By Joe Saunders (University of York) and Jess Ayres (University of York)
This blog is based upon a grant awarded by the Economic History Society through its Initiatives & Conference Fund. The ‘London and Londoners, 1500-1720’ conference was held at the University of York from 8-9 September 2022.
Early Modern London continues to attract academic research today as it has always done. Changing mores and fashions mean that, while the metropolis has been the focus of attention like no other subject, it remains a seemingly inexhaustible mine of research. In September 2022, we invited researchers from across the world and from all disciplines to come together to share their work, take stock of the field, meet one another, and celebrate the rich history that London and her people have left to us.
The result was over thirty speakers presenting papers over two days on 8-9 September at the University of York. The papers broached the span of our stated period and beyond, raising questions of periodization and how this can both facilitate and impede academic research. Research that focused on particular places within London, and located the City within a wider national and international world, reminded us of both how intimate and yet insignificant London could be in this period. Our speakers unpicked single events and individuals, while tying in substantial themes and significant questions. Often one was used to inform the other, and vice versa. The disciplinary boundaries of the academy can become broad when our focus is a place. Indeed, the lines between scholarship on London often blurred, both within papers and across a programme which placed social historians alongside literary researchers and students of architecture.
The amassed wealth of research on display at the conference is difficult to unpick and analyse. Indeed, such is the kaleidoscopic nature of research on early modern London. It is perhaps a finding in itself that no clear theme emerged, even the much-vaunted digital, geographical, and emotional ‘turns’ were only represented rather than representative. The questions of what ‘London’ was and ‘Londoners’ were did not feature prominently in presentations, and an incisive comment from attendee Jim Sharpe towards the end of the conference did highlight this fact. Perhaps definitions are not so important today as they were in the scholarship a generation ago. The three keynote papers given by Professor Vanessa Harding, Professor Tracey Hill, and Professor Laura Gowing, touched on themes including plague, demography, civic culture, and trade.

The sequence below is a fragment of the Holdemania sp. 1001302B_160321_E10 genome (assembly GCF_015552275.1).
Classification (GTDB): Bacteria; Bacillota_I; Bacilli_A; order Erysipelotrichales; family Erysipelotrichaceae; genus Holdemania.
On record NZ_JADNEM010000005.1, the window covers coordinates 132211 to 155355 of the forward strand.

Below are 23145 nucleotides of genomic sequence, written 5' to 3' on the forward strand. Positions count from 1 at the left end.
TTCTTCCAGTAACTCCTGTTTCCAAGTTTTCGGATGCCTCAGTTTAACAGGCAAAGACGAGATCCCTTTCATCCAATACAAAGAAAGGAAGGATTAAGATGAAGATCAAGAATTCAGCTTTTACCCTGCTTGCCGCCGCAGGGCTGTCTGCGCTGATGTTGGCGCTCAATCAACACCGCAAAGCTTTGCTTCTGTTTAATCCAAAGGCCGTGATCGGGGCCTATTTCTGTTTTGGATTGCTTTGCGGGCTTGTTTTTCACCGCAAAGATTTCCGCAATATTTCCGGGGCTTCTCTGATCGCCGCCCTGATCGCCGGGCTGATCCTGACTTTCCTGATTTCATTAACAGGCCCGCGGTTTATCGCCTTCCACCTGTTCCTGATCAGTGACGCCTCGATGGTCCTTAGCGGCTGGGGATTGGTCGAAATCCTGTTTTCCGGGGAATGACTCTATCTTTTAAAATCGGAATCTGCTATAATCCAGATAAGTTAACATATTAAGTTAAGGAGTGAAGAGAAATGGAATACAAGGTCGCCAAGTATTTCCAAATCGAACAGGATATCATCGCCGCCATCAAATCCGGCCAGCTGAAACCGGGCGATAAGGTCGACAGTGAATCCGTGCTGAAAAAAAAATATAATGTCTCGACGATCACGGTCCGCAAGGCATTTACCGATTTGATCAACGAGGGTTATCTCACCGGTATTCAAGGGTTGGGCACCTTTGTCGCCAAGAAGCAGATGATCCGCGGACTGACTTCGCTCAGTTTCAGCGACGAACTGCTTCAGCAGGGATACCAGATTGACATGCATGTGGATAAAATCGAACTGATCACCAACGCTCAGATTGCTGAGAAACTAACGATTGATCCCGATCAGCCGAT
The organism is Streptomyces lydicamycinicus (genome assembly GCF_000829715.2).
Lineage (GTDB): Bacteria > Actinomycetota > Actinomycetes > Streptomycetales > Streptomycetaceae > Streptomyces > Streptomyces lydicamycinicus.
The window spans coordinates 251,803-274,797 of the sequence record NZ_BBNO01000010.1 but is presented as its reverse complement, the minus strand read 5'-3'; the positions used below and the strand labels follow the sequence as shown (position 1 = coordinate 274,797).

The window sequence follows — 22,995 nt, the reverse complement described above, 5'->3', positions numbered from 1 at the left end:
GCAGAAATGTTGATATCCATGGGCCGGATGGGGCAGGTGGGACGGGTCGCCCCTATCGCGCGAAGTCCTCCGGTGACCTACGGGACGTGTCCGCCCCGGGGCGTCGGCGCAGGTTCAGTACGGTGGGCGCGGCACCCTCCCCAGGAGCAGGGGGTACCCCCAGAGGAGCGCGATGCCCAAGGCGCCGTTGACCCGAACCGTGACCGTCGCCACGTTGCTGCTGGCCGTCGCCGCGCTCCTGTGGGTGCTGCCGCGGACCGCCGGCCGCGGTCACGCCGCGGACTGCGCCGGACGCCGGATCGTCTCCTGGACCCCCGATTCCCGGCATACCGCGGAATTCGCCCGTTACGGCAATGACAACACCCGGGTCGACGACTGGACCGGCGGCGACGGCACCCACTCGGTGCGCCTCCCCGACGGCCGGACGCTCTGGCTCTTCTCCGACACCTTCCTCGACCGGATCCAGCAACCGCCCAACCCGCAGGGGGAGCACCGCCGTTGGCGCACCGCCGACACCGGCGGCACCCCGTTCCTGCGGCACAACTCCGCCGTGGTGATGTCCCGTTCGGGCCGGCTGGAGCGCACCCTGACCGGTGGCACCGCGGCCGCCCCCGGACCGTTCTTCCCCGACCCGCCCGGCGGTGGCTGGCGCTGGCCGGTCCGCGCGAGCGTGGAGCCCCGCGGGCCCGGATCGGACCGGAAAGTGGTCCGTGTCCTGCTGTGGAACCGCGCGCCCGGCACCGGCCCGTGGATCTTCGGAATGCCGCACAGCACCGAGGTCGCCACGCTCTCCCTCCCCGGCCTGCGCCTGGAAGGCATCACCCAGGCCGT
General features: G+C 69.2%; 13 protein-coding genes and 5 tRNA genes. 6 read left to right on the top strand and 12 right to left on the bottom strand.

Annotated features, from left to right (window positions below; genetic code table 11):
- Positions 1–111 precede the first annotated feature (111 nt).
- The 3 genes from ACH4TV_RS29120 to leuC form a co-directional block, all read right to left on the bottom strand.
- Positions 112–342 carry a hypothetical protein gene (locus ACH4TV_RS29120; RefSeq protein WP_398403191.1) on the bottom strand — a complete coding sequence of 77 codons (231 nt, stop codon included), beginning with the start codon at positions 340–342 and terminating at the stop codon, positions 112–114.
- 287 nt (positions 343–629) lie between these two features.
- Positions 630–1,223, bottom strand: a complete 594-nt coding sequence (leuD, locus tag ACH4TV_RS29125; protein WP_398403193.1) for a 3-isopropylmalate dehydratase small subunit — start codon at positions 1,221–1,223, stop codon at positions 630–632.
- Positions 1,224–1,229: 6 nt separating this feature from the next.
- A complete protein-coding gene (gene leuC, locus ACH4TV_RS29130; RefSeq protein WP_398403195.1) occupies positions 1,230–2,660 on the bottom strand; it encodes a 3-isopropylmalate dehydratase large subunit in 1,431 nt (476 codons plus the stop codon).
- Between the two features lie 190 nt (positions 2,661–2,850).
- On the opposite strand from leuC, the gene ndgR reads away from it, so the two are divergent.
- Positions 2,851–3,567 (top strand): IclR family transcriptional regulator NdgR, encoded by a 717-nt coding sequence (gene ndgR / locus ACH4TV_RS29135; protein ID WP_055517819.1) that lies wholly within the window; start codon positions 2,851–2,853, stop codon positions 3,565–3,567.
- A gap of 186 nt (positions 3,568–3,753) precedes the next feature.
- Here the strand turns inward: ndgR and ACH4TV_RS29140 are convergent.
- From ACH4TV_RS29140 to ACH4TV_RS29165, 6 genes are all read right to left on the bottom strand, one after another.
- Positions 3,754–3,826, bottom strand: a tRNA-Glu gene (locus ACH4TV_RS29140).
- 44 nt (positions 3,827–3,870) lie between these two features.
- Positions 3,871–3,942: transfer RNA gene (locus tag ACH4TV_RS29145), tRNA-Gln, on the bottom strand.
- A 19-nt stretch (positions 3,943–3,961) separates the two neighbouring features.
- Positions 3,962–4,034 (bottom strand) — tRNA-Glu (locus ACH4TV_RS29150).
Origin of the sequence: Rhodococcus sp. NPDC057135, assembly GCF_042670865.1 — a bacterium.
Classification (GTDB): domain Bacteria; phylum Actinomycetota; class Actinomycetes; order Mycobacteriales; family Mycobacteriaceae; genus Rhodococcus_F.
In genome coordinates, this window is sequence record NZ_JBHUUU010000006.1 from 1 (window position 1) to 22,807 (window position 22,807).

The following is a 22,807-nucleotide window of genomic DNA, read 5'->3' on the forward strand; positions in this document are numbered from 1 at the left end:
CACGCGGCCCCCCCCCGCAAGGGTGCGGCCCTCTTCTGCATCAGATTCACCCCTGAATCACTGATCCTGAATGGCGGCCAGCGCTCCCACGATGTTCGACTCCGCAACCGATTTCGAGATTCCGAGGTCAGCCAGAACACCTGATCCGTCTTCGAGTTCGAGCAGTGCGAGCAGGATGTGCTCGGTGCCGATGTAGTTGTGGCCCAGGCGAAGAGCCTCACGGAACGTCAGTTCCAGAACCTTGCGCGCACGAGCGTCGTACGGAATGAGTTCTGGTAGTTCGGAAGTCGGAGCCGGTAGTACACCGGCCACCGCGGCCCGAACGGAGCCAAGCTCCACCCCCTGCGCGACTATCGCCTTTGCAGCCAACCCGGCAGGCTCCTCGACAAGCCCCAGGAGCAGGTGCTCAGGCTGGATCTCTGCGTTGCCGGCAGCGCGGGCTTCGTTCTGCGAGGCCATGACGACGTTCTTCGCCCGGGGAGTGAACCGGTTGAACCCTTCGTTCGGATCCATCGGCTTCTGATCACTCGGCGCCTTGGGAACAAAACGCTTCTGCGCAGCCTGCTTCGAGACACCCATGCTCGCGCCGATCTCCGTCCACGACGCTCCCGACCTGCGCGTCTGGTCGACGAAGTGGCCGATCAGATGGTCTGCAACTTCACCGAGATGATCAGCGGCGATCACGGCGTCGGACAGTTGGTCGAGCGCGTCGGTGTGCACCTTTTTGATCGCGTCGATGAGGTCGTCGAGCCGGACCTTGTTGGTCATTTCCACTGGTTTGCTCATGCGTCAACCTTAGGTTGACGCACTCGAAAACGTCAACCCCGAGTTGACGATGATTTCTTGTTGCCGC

One striking element was the intergenerational nature of the conference, which had a reasonable balance between senior scholars, mid-career academics, and early-career researchers. This mixture of experiences gave a sense of a field coming together, with many first-time meetings, even amongst established academics familiar with one another’s work. Older attendees may forgive us for writing that it felt a bit like a passing of the baton from many who are retiring (or long since) to a younger generation who may also forgive us for saying that they were eager to listen, meet, and learn what they could from those whose work has shaped the field.
There was also a strong presence of scholars whose work does not focus on London but of which the metropolis is just a part, demonstrating how early modern London and its researchers fit within a much wider scholarship. Another question which emerged from many of these papers was what makes a ‘London’ historian, and no clear answer to this question was reached by the end of the conference, the question perhaps being left for further debate.
Figure 1. Seventeenth-century London
Source: Braun, G. and Hogenberg, F., Civitatis Orbis Terrarum (1635), MAP L85c no. 27, Folger Shakespeare Library.
The conference had a strong economic theme, with papers addressing trade, craft guilds, and finances. Money came into the politics of the parish, charitable giving, betting on the news, the minting and clipping of coins, and two papers considering the Livery Companies, one including them in a study of trust and another on searchers of illicit print. With early modern London, as with all things, questions around the economy dominated.
We hope that the conference has enabled researchers to come together, learn, and make connections that spur on further work and aid in their careers. The impact is impossible to judge in this instance and so we wait to see the results in the long run.
Our thanks go to the Economic History Society and the Society for Renaissance Studies for their financial support of the conference.
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